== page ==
How fucking cool is that? That, my friend, is the very definition of INTERACTIVE, MOMENTARY ART AT A COMIC CON. The costume is homemade but respectably done, and this person just quietly stood up there for a long while as convention attendees filed through the main hallway below, staring menacingly at them. My niece noticed first, let out a startled "Bwhaaah!" and tugged my shoulder, pointing up. I let out a "Bwhaah!" and grabbed my phone--and I did not ask fucking permission to take a fucking photo because that would have fucking ruined the moment and experience. Sorry, I get potty-mouthed when shared artistic moments are on the line. Right then, for a second, I shared a moment with my niece, her friend, and a silent stranger on the floor above us, a moment that communicated a feeling and drew upon a shared visual language and common admiration for a truly memorable sci-fi monster in a truly memorable sci-fi show (the silent, stone angels in Dr. Who, in case anyone is wondering).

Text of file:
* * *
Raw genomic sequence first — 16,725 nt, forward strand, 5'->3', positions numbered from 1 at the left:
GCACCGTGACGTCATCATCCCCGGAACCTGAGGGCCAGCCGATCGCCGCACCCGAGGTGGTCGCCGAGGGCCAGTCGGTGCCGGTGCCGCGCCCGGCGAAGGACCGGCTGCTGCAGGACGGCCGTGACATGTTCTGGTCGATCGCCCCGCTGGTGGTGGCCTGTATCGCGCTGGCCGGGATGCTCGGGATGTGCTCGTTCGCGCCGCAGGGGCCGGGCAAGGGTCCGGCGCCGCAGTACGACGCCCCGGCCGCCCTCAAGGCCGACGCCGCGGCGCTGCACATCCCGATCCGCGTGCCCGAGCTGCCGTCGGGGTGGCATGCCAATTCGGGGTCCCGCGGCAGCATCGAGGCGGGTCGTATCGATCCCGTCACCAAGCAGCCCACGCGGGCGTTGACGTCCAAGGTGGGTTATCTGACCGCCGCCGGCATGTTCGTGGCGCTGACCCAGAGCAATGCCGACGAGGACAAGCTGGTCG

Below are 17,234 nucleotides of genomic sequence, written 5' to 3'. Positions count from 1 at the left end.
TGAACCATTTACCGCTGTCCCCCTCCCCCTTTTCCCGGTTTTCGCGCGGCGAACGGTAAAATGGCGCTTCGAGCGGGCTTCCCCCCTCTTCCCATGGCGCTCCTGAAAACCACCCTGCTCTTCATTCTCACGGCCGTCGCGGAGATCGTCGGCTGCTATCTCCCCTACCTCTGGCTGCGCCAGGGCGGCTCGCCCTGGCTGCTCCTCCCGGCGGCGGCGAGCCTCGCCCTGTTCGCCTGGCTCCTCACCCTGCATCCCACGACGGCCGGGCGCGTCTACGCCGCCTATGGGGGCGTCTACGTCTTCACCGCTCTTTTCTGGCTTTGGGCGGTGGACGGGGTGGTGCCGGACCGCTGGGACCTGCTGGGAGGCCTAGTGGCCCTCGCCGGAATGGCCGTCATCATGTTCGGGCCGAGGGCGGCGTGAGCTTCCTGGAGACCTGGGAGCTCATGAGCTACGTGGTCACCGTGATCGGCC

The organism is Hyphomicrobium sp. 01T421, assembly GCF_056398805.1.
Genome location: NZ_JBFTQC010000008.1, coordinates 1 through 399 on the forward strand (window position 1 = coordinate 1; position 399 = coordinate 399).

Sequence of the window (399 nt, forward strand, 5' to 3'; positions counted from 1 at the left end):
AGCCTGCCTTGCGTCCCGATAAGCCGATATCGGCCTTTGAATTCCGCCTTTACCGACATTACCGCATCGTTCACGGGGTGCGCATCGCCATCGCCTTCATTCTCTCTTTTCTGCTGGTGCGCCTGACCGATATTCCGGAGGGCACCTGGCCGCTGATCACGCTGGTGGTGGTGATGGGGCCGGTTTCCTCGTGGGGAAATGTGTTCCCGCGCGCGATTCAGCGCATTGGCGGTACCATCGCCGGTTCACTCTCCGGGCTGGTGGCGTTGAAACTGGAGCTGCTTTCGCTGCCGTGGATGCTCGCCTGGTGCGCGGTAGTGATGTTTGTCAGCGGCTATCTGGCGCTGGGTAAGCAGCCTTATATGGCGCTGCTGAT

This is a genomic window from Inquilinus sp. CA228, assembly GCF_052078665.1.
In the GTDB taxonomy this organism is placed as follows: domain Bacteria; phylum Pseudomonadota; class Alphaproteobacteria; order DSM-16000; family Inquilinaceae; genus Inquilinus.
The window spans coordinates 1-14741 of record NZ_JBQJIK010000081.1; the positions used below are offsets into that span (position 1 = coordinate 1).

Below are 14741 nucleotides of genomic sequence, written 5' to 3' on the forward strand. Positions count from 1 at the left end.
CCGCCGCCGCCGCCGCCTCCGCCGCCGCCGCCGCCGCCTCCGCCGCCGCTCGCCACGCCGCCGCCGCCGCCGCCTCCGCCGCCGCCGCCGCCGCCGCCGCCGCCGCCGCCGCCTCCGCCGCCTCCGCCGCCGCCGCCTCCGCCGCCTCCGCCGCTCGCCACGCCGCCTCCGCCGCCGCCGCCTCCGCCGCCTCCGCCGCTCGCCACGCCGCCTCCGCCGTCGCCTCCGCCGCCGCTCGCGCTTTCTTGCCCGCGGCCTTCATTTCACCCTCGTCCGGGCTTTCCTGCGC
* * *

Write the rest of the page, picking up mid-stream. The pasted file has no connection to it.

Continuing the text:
The notion of getting consent before "thinking thoughts" was even more nutty--and while I hope he was being hyperbolic, he really had sounded completely sincere about that. Can you imagine? Thought police are an Orwellian trope that we will hopefully never have to deal with, ever, except in dystopian sci-fi. Jimmy Carter once admitted in a Playboy interview that he had "looked on a lot of women with lust. I've committed adultery in my heart many times." He of course caught a lot of flack for that "gaffe," but he was expressing a deeply American sentiment that should have been applauded. He, and you, and I, enjoy freedom of speech, freedom of religion, the pursuit of happiness, and so on--but the freedom of thought is really the most basic. It takes place in your head and bothers no one (except the owner of the thoughts, which is you and only you). Every person in the world has the right to lust after anyone they want, any time they want. Thoughts are 100% your own and should be UNBOUNDED, UNBRIDLED, and UNPOLICED. Art results from unrestricted thoughts--creativity dies in an Orwellian landscape.